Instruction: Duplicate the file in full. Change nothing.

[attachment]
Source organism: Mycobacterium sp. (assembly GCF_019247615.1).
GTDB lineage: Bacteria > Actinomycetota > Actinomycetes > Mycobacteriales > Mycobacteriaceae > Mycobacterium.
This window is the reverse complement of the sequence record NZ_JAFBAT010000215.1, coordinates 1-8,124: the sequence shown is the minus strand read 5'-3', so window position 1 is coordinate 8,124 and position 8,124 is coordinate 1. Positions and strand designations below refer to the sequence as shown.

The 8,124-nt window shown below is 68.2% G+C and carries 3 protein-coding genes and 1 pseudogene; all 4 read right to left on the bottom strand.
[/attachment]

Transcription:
Source organism: Mycobacterium sp. (assembly GCF_019247615.1).
GTDB lineage: Bacteria > Actinomycetota > Actinomycetes > Mycobacteriales > Mycobacteriaceae > Mycobacterium.
This window is the reverse complement of the sequence record NZ_JAFBAT010000215.1, coordinates 1-8,124: the sequence shown is the minus strand read 5'-3', so window position 1 is coordinate 8,124 and position 8,124 is coordinate 1. Positions and strand designations below refer to the sequence as shown.

The 8,124-nt window shown below is 68.2% G+C and carries 3 protein-coding genes and 1 pseudogene; all 4 read right to left on the bottom strand.